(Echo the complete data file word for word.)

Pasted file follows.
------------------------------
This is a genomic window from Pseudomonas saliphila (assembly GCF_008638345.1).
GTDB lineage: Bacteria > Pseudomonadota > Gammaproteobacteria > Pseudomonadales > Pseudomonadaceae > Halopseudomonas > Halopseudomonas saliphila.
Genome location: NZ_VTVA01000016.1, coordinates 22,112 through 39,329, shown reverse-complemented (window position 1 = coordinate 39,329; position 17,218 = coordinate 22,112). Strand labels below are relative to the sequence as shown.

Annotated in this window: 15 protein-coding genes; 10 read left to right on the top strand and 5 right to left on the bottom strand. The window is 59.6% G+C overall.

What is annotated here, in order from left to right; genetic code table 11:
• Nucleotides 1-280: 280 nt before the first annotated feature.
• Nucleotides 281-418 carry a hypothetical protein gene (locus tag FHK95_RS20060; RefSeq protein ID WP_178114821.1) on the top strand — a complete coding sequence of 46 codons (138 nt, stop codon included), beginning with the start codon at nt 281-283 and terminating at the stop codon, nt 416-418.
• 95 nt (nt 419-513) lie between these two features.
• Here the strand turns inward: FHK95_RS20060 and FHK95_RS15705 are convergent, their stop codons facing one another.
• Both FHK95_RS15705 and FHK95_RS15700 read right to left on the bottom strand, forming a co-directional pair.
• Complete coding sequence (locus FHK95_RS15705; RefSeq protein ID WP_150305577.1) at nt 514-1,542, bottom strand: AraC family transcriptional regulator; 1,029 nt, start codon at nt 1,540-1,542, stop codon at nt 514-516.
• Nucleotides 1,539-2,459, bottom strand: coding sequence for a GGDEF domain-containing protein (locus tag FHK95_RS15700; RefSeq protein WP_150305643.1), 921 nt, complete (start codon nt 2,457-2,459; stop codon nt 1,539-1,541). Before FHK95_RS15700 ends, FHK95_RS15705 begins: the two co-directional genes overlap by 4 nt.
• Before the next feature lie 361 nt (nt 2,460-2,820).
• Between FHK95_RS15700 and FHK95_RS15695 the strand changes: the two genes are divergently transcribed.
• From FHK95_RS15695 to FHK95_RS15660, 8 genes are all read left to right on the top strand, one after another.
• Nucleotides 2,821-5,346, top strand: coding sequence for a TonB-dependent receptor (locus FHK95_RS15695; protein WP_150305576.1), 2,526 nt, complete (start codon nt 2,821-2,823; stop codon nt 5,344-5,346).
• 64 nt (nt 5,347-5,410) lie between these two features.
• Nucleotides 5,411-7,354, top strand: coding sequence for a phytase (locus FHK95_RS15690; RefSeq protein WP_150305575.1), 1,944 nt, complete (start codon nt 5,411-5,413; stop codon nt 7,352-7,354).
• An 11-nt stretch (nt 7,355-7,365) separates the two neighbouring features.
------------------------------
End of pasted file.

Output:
This is a genomic window from Pseudomonas saliphila (assembly GCF_008638345.1).
GTDB lineage: Bacteria > Pseudomonadota > Gammaproteobacteria > Pseudomonadales > Pseudomonadaceae > Halopseudomonas > Halopseudomonas saliphila.
Genome location: NZ_VTVA01000016.1, coordinates 22,112 through 39,329, shown reverse-complemented (window position 1 = coordinate 39,329; position 17,218 = coordinate 22,112). Strand labels below are relative to the sequence as shown.

Annotated in this window: 15 protein-coding genes; 10 read left to right on the top strand and 5 right to left on the bottom strand. The window is 59.6% G+C overall.

What is annotated here, in order from left to right; genetic code table 11:
• Nucleotides 1-280: 280 nt before the first annotated feature.
• Nucleotides 281-418 carry a hypothetical protein gene (locus tag FHK95_RS20060; RefSeq protein ID WP_178114821.1) on the top strand — a complete coding sequence of 46 codons (138 nt, stop codon included), beginning with the start codon at nt 281-283 and terminating at the stop codon, nt 416-418.
• 95 nt (nt 419-513) lie between these two features.
• Here the strand turns inward: FHK95_RS20060 and FHK95_RS15705 are convergent, their stop codons facing one another.
• Both FHK95_RS15705 and FHK95_RS15700 read right to left on the bottom strand, forming a co-directional pair.
• Complete coding sequence (locus FHK95_RS15705; RefSeq protein ID WP_150305577.1) at nt 514-1,542, bottom strand: AraC family transcriptional regulator; 1,029 nt, start codon at nt 1,540-1,542, stop codon at nt 514-516.
• Nucleotides 1,539-2,459, bottom strand: coding sequence for a GGDEF domain-containing protein (locus tag FHK95_RS15700; RefSeq protein WP_150305643.1), 921 nt, complete (start codon nt 2,457-2,459; stop codon nt 1,539-1,541). Before FHK95_RS15700 ends, FHK95_RS15705 begins: the two co-directional genes overlap by 4 nt.
• Before the next feature lie 361 nt (nt 2,460-2,820).
• Between FHK95_RS15700 and FHK95_RS15695 the strand changes: the two genes are divergently transcribed.
• From FHK95_RS15695 to FHK95_RS15660, 8 genes are all read left to right on the top strand, one after another.
• Nucleotides 2,821-5,346, top strand: coding sequence for a TonB-dependent receptor (locus FHK95_RS15695; protein WP_150305576.1), 2,526 nt, complete (start codon nt 2,821-2,823; stop codon nt 5,344-5,346).
• 64 nt (nt 5,347-5,410) lie between these two features.
• Nucleotides 5,411-7,354, top strand: coding sequence for a phytase (locus FHK95_RS15690; RefSeq protein WP_150305575.1), 1,944 nt, complete (start codon nt 5,411-5,413; stop codon nt 7,352-7,354).
• An 11-nt stretch (nt 7,355-7,365) separates the two neighbouring features.